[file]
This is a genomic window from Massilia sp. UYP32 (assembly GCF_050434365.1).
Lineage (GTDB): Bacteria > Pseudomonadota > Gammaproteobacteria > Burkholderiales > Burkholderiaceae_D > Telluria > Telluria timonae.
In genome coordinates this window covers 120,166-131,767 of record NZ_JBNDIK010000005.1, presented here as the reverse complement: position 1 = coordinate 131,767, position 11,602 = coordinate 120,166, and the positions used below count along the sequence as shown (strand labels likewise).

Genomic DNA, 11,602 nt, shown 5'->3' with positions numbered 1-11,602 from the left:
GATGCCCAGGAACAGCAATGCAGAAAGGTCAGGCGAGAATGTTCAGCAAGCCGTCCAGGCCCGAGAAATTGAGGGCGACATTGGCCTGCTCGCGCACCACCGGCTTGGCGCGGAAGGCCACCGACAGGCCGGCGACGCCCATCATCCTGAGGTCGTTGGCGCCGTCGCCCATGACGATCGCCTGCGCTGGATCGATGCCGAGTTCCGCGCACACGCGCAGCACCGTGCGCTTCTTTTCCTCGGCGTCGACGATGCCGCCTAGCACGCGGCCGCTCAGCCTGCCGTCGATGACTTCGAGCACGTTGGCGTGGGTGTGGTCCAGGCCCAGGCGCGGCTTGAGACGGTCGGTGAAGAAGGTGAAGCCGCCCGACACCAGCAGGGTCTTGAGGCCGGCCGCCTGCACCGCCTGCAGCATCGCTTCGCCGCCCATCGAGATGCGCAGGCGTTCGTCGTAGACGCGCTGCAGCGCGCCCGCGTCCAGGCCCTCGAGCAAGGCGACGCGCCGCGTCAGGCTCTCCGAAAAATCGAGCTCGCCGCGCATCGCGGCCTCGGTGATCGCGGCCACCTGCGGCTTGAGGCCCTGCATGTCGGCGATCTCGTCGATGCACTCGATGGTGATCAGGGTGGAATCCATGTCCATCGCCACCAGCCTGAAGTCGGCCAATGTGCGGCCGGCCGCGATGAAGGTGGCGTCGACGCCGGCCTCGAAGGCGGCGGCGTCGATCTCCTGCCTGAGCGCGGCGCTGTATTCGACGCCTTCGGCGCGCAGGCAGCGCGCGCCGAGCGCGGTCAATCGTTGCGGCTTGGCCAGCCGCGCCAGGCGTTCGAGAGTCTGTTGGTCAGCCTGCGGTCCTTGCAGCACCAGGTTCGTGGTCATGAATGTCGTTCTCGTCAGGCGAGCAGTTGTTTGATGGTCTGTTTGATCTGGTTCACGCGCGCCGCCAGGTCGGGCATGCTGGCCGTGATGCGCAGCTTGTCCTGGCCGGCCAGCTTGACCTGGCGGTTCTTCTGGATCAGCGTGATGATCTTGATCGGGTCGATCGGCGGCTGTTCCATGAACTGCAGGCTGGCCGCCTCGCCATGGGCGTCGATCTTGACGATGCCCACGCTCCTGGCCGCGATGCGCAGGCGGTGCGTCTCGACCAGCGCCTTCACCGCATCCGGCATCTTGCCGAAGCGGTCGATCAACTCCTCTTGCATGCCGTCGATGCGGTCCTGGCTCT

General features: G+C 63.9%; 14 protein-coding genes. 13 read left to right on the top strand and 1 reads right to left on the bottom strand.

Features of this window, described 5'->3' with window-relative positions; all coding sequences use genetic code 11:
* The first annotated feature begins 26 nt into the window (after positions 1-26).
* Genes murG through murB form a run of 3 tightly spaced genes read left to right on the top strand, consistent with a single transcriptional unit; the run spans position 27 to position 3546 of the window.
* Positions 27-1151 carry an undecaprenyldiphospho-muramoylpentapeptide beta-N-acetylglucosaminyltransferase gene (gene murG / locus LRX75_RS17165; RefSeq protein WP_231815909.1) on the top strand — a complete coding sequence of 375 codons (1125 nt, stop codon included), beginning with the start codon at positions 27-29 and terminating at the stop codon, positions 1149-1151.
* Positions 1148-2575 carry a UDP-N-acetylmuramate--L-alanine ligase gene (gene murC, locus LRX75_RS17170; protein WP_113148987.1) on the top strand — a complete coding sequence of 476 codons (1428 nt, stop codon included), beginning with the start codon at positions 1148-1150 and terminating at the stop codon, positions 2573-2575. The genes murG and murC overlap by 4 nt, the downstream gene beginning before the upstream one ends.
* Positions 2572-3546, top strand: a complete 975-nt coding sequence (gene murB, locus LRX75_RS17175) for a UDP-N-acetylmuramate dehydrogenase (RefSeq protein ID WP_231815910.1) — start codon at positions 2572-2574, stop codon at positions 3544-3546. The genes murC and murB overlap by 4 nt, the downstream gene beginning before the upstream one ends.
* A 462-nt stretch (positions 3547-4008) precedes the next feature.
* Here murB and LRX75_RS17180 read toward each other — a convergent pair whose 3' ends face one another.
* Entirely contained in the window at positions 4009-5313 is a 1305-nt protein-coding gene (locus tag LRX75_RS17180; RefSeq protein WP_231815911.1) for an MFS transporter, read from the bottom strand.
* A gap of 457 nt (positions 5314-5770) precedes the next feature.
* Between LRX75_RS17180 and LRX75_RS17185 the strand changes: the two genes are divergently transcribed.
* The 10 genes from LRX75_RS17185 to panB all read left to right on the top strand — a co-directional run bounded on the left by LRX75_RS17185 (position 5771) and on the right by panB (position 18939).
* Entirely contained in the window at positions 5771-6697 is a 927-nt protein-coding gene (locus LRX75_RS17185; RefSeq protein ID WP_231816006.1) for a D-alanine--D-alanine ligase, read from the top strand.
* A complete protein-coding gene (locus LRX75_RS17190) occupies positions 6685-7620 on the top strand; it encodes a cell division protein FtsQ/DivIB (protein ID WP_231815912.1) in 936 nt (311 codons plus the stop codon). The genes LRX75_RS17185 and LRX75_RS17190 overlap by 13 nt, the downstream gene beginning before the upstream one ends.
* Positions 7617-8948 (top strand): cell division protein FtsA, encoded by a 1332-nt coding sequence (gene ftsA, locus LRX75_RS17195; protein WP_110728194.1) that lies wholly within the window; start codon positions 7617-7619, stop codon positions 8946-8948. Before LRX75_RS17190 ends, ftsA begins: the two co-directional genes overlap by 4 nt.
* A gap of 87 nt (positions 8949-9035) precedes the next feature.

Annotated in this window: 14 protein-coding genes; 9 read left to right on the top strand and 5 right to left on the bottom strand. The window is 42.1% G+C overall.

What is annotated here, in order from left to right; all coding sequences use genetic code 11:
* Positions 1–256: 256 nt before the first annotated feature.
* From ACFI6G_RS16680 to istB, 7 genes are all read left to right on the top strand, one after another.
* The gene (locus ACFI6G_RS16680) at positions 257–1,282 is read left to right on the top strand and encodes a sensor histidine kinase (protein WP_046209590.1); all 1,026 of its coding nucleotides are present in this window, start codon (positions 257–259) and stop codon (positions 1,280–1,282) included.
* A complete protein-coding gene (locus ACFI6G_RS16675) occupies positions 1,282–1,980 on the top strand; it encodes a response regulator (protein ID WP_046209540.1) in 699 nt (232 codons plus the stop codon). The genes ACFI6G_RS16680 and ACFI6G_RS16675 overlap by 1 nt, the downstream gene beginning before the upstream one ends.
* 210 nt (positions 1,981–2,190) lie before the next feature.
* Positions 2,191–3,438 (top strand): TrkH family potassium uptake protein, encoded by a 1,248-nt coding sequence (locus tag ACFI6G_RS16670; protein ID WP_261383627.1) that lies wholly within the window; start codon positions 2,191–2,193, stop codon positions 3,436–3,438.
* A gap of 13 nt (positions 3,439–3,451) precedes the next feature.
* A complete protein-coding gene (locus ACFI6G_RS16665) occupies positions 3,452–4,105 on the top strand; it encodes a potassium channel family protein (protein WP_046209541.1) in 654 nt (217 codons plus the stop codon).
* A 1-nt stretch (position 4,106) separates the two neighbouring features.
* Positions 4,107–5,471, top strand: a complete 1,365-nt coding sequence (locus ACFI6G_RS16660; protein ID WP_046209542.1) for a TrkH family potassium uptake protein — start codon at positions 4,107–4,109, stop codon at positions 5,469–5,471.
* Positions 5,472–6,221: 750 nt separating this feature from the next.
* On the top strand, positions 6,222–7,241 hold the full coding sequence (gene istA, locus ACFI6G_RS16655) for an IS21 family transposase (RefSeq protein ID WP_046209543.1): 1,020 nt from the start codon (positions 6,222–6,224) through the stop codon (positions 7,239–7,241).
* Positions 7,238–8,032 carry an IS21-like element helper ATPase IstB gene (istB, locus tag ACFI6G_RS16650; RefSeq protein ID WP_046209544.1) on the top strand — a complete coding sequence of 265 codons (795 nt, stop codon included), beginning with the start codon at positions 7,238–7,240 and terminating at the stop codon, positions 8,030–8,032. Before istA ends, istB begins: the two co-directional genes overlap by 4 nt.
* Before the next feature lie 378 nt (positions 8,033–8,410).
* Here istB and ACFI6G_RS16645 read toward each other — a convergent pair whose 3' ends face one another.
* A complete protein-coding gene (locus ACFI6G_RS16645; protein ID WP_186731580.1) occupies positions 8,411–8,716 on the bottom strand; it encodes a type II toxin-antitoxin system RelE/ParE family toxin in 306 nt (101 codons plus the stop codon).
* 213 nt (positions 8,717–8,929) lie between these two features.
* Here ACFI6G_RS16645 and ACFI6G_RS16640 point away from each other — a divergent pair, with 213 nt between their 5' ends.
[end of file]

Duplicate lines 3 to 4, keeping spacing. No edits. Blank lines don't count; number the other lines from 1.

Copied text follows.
In genome coordinates this window covers 120,166-131,767 of record NZ_JBNDIK010000005.1, presented here as the reverse complement: position 1 = coordinate 131,767, position 11,602 = coordinate 120,166, and the positions used below count along the sequence as shown (strand labels likewise).

Genomic DNA, 11,602 nt, shown 5'->3' with positions numbered 1-11,602 from the left: